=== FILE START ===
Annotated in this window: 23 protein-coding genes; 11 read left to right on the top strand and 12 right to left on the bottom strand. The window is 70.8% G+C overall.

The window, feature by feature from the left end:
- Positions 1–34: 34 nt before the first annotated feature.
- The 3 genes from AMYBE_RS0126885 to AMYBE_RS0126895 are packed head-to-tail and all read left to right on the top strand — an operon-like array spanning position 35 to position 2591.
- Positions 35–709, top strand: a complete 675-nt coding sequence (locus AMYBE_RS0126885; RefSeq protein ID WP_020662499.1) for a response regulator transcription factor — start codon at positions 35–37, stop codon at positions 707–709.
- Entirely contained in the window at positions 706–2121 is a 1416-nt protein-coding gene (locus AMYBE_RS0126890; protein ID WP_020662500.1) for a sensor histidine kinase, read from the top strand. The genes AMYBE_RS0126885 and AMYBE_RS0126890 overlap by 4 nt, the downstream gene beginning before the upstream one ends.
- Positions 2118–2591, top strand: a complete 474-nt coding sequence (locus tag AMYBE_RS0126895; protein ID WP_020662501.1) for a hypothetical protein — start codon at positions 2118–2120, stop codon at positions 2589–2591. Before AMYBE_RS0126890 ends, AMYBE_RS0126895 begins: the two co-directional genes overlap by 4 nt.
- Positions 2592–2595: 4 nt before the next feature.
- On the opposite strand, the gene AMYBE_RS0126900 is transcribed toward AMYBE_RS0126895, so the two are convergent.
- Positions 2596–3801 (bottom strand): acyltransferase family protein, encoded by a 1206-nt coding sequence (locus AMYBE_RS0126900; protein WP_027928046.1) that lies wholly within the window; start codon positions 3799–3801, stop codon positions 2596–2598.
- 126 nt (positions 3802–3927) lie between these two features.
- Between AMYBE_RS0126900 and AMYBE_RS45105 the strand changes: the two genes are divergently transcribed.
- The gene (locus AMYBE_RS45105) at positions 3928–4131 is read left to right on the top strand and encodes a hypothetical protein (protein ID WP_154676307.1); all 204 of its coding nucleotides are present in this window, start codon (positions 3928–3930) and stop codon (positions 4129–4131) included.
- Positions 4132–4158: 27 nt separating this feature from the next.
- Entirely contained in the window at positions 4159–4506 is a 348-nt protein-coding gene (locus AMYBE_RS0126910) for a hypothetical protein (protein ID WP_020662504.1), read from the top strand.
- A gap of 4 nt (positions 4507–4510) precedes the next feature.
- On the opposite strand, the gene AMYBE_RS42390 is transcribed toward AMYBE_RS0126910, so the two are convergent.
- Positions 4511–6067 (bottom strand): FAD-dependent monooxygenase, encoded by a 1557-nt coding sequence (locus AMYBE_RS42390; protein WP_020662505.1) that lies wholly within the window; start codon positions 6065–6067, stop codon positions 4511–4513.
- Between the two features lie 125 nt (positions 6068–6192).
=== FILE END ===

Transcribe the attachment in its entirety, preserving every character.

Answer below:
Annotated in this window: 23 protein-coding genes; 11 read left to right on the top strand and 12 right to left on the bottom strand. The window is 70.8% G+C overall.

The window, feature by feature from the left end:
- Positions 1–34: 34 nt before the first annotated feature.
- The 3 genes from AMYBE_RS0126885 to AMYBE_RS0126895 are packed head-to-tail and all read left to right on the top strand — an operon-like array spanning position 35 to position 2591.
- Positions 35–709, top strand: a complete 675-nt coding sequence (locus AMYBE_RS0126885; RefSeq protein ID WP_020662499.1) for a response regulator transcription factor — start codon at positions 35–37, stop codon at positions 707–709.
- Entirely contained in the window at positions 706–2121 is a 1416-nt protein-coding gene (locus AMYBE_RS0126890; protein ID WP_020662500.1) for a sensor histidine kinase, read from the top strand. The genes AMYBE_RS0126885 and AMYBE_RS0126890 overlap by 4 nt, the downstream gene beginning before the upstream one ends.
- Positions 2118–2591, top strand: a complete 474-nt coding sequence (locus tag AMYBE_RS0126895; protein ID WP_020662501.1) for a hypothetical protein — start codon at positions 2118–2120, stop codon at positions 2589–2591. Before AMYBE_RS0126890 ends, AMYBE_RS0126895 begins: the two co-directional genes overlap by 4 nt.
- Positions 2592–2595: 4 nt before the next feature.
- On the opposite strand, the gene AMYBE_RS0126900 is transcribed toward AMYBE_RS0126895, so the two are convergent.
- Positions 2596–3801 (bottom strand): acyltransferase family protein, encoded by a 1206-nt coding sequence (locus AMYBE_RS0126900; protein WP_027928046.1) that lies wholly within the window; start codon positions 3799–3801, stop codon positions 2596–2598.
- 126 nt (positions 3802–3927) lie between these two features.
- Between AMYBE_RS0126900 and AMYBE_RS45105 the strand changes: the two genes are divergently transcribed.
- The gene (locus AMYBE_RS45105) at positions 3928–4131 is read left to right on the top strand and encodes a hypothetical protein (protein ID WP_154676307.1); all 204 of its coding nucleotides are present in this window, start codon (positions 3928–3930) and stop codon (positions 4129–4131) included.
- Positions 4132–4158: 27 nt separating this feature from the next.
- Entirely contained in the window at positions 4159–4506 is a 348-nt protein-coding gene (locus AMYBE_RS0126910) for a hypothetical protein (protein ID WP_020662504.1), read from the top strand.
- A gap of 4 nt (positions 4507–4510) precedes the next feature.
- On the opposite strand, the gene AMYBE_RS42390 is transcribed toward AMYBE_RS0126910, so the two are convergent.
- Positions 4511–6067 (bottom strand): FAD-dependent monooxygenase, encoded by a 1557-nt coding sequence (locus AMYBE_RS42390; protein WP_020662505.1) that lies wholly within the window; start codon positions 6065–6067, stop codon positions 4511–4513.
- Between the two features lie 125 nt (positions 6068–6192).